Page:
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Trattoria Tre Venezie

($$$$) - Closed
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119 W Green St
Pasadena, CA 91105 (Map & Directions)
Phone: (626) 795-4455
Cuisine: Italian
Neighborhood: Old Town Pasadena

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Additional Dining Info


Credit Cards Accepted


Good for Kids

Business casual



Price Point
$$$$ $ - Cheap Eats (Under $10)
$$ - Moderate ($11-$25)
$$$ - Expensive ($25-$50)
$$$$ - Very Pricey (Over $50)


Outdoor Seats


Tue-Fri: 12pm-2:30pm, 6pm-10pm, Sat-Sun: 6pm-10pm

Restaurant Description

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Top Reviews of Trattoria Tre Venezie

review_stars 02/07/2011 - Pirsqard
I’ll start by saying I never write reviews; I don’t have time to write reviews. But in this case I must write as a catharsis for the hideous experience I had last night at a restaurant called Tre Venezie, in Old Town Pasadena.

I knew nothing about Tre Venezie. My girlfriend and I were looking for a place to spend my birthday evening and simply walked in off the street to what appeared to be a charming little restaurant. What a misleading facade!

We were seated at a charming table next to a window and that is where all charm ended. Our “server” creature greeted us: anthropomorphic in appearance, appearing of the feminine gender, but possessing no other human qualities. There was no charm, kindness, warmth or even a smile throughout the evening; absolutely no human connection at all; only an understated attitude of contempt.

Although we are well traveled and of some means, it would be immediately apparent to the server-thing that we were completely unfamiliar with the crap they were serving. And we were. But rather than an attitude of kindness and hospitality, of an offer to initiate us to the intricacies of the Italian specialties and regional cuisine they were claiming to serve, the server-thing maintained a condescending and vacuously pretentious posture. And so our misadventure at Tre Venezie began.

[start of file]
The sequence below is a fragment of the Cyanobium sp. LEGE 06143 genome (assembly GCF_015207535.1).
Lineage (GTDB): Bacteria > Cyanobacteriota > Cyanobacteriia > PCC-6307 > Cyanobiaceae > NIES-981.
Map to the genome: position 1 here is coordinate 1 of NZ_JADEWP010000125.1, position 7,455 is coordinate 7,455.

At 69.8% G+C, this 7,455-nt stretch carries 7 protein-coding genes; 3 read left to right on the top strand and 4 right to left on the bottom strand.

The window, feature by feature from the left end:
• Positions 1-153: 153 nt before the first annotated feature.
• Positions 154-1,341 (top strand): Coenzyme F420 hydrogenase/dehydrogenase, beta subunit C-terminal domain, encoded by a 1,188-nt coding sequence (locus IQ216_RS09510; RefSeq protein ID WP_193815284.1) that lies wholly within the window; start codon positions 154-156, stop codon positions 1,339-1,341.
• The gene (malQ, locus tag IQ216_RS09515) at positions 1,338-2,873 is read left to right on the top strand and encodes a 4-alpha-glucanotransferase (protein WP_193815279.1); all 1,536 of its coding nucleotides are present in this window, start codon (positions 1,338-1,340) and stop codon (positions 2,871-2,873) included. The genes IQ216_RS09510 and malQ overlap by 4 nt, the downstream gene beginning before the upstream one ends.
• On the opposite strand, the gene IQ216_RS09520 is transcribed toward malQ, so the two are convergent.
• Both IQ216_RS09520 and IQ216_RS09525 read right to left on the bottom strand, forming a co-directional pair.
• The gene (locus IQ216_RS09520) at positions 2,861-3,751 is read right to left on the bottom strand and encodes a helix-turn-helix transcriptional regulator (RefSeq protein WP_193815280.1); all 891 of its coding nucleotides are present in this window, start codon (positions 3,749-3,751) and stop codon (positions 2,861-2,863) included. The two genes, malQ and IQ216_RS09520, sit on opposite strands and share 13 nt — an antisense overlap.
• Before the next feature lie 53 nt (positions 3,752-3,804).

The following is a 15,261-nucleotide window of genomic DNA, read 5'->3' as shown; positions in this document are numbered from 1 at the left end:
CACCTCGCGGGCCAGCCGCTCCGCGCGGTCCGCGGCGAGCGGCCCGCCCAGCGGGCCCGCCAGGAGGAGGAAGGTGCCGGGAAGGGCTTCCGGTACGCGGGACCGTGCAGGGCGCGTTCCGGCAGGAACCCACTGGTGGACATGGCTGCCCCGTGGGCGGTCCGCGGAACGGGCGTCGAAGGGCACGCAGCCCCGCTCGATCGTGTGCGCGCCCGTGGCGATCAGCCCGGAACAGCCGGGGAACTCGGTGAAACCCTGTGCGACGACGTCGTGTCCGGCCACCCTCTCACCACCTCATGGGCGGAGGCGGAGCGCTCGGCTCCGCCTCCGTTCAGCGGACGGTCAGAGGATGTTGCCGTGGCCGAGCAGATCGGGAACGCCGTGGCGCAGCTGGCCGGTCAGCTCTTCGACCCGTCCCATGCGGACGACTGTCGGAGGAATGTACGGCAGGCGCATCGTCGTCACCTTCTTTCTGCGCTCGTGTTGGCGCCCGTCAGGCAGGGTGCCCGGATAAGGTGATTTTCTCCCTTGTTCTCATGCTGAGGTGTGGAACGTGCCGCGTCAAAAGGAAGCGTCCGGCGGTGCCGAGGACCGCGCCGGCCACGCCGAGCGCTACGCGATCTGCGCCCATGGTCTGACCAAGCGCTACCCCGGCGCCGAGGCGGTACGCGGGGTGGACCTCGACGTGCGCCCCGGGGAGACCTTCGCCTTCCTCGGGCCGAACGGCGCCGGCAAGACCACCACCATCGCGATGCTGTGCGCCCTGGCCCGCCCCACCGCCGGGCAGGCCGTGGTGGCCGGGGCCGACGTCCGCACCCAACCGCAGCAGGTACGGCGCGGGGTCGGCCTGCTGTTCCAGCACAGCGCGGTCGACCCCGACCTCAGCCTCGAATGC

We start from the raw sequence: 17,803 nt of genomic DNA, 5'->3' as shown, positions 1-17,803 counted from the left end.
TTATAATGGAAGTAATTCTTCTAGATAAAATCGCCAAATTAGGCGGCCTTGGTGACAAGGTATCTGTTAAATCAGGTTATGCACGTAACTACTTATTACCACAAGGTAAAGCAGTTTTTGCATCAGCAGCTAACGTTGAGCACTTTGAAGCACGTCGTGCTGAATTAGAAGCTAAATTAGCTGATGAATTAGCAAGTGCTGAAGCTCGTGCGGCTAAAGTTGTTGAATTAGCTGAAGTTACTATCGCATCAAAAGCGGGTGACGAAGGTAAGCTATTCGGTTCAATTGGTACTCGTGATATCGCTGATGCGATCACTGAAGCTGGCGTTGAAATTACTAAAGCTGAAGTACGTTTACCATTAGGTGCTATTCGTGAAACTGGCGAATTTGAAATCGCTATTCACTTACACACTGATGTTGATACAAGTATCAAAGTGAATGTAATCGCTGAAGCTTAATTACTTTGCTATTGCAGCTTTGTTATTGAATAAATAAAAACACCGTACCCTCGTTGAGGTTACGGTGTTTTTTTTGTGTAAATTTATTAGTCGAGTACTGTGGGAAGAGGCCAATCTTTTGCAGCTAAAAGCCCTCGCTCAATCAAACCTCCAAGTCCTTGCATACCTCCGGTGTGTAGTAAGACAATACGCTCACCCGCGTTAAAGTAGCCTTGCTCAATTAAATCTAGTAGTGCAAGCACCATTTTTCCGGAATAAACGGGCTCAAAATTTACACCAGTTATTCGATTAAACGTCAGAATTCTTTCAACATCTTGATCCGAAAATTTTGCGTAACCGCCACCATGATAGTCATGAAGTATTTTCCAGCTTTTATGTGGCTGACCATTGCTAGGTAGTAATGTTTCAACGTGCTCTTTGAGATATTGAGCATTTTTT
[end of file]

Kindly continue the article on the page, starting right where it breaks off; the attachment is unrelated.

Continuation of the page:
Besides petty attitudes that themselves spoke of small mindedness, the server-thing further displayed it’s very limited intellectual capability by spewing out a list of “specials” read from a notepad; how familiar could it be with the offal its selling if it can’t even conceptualize it? I am familiar with fine dining and have never seen a professional server read specials from a notepad. The server-thing wasn’t equipped to take ownership of words.

We got it pretty quickly: this place is a pretentious dump. Nonetheless, we were not in the mood to change restaurants, it was getting late anyway, so we tried as best we could to salvage the evening and continue on. We decided to order an entree each and some wine and make the best of it.

As the specials were just a condescending run of words we had never heard before, we had questions for the server-thing. But it was useless to try to get through; it didn’t really know what it was talking about anyway. I ordered off the menu a sort of beef ragout served with a large, flat pasta, and my girlfriend ordered a special, but never quite knowing what was to come.

In the meantime I looked at the wine list. My girlfriend drinks white wine and I red, so we decided to order separate carafes. The server-thing suggested two wines and brought them for us to taste. The red was not what I had in mind and when I said so, the creature actually became rudely argumentative, inferring that I really didn’t know my mind?! The wine list contains at least thirty wines by the carafe, and as I began to peruse the list and make inquiries, it had no interest in my interests, but instead condescended that it would have to see what’s “available.” This negated entirely any point in having a list of wines that can be ordered by the carafe.

Server-thing brought the “available” wine and a glass for me to take a taste. Not a choice I had made but the one the server-thing was willing to serve me; an “available” wine. It was apparently a Reserve Cabernet. My girlfriend and I both took a taste and I said it was fine. And this is the interesting thing: both my girlfriend and I are certain that I did not receive the wine I tasted. What I got was rot-gut in a carafe, some base wine that didn’t compare to the vilest wine you can imagine. And my girlfriend told the obnoxious creature just that: this is rot-gut. And what was its response? Did it apologize or offer another wine in the spirit of professional hospitality? Of course not, and because by now we knew its true nature, we didn’t expect any offer of hospitality. It again argued, not only condescending that we didn’t know what we were talking about, but contemptuously inferring that what we really got was what we deserved. The wine was left on the tariff without any further comment and I left the wine unfinished. It was truly sickening to even smell, let alone imbibe.